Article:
PVR, this effect might be a beneficial one. No adverse reactions were observed. The investigators concluded that these results indicate the relative safety of the combination of PB and beta-blockers. However they acknowledged that such a small sample and brief period of treatment with PB do not rule out possible rare side effects, especially among people with significant cardiac conduction defects or congestive heart failure.
Teichman and colleagues (1985) described a beneficial interaction between PB and the ventricular antiarrhythmic agent disopyramide. Use of disopyramide is limited by its anticholinergic side effects (xerostomia, dryness of nose and eyes, urinary retention, constipation, abdominal pain, and blurred vision). To prevent or relieve these side effects, a sustained-release form of PB was administered to 27 of 106 disopyramide-treated patients referred for arrhythmia therapy. Doses varied from 90 mg every 12 hours (the usual dose) to as high as 180 mg every 8 hours. When PB was administered prophylactically, none of the patients receiving disopyramide developed anticholinergic side effects compared with 29 percent of those not treated with PB. Of the 10 patients treated at the onset of anticholinergic symptoms, 7 had complete resolution of their symptoms and 3 improved. There were no cardiac side effects attributable to PB, nor was there any evidence of decreased efficacy of disopyramide among PB-treated patients. The authors concluded that since PB caused no measurable decrease in disopyramide blood levels, the prevention or amelioration of anticholinergic side effects was related to its cholinomimetic activities and PB might be a useful agent for the treatment of disopyramide-related anticholinergic side effects.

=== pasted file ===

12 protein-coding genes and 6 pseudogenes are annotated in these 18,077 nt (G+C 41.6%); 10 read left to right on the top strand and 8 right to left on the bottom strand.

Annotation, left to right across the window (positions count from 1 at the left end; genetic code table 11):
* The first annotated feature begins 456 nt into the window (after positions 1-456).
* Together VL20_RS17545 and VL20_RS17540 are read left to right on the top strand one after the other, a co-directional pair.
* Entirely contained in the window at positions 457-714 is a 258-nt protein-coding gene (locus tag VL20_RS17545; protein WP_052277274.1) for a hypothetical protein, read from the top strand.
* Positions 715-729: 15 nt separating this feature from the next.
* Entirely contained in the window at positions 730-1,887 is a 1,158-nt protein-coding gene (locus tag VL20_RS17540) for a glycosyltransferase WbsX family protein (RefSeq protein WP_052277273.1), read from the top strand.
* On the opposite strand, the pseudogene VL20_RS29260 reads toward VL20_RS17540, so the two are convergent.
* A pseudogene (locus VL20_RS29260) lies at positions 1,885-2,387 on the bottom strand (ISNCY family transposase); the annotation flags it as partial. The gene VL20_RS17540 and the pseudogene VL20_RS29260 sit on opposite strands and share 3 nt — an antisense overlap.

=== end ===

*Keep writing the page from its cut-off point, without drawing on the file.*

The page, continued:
In conclusion, studies of PB in patients with underlying medical problems are difficult to generalize to the normal healthy population because the disease state may affect the outcome of the response. The greatest experience with the cardiovascular side effects of PB is drawn from the clinical histories of patients with myasthenia gravis, usually at doses higher than those likely to have been used in the Gulf War. The incidence of drug-related cardiac arrhythmias appears to be approximately 1 percent and reversible with a decrease in dosage of PB. It is unlikely that the arrhythmias were due primarily to the underlying illness since myocardial involvement in myasthenia gravis is relatively uncommon. Older patients and those with pre-existing conduction abnormalities are at highest risk. It is of interest that studies of other patient groups also support the relationship between greater age and the risk of untoward cardiac events. This concordance among patient groups supports the association observed between age and cardiovascular side effects in PB-exposed individuals in the general population.
Other drug interactions have been described (see Box 6.1). In the literature reviewed above, no clinically significant side effects were noted when patients on beta-adrenergic blocking agents were treated with PB; although the study was brief and the number of subjects relatively small, no cardiac side effects of PB were observed.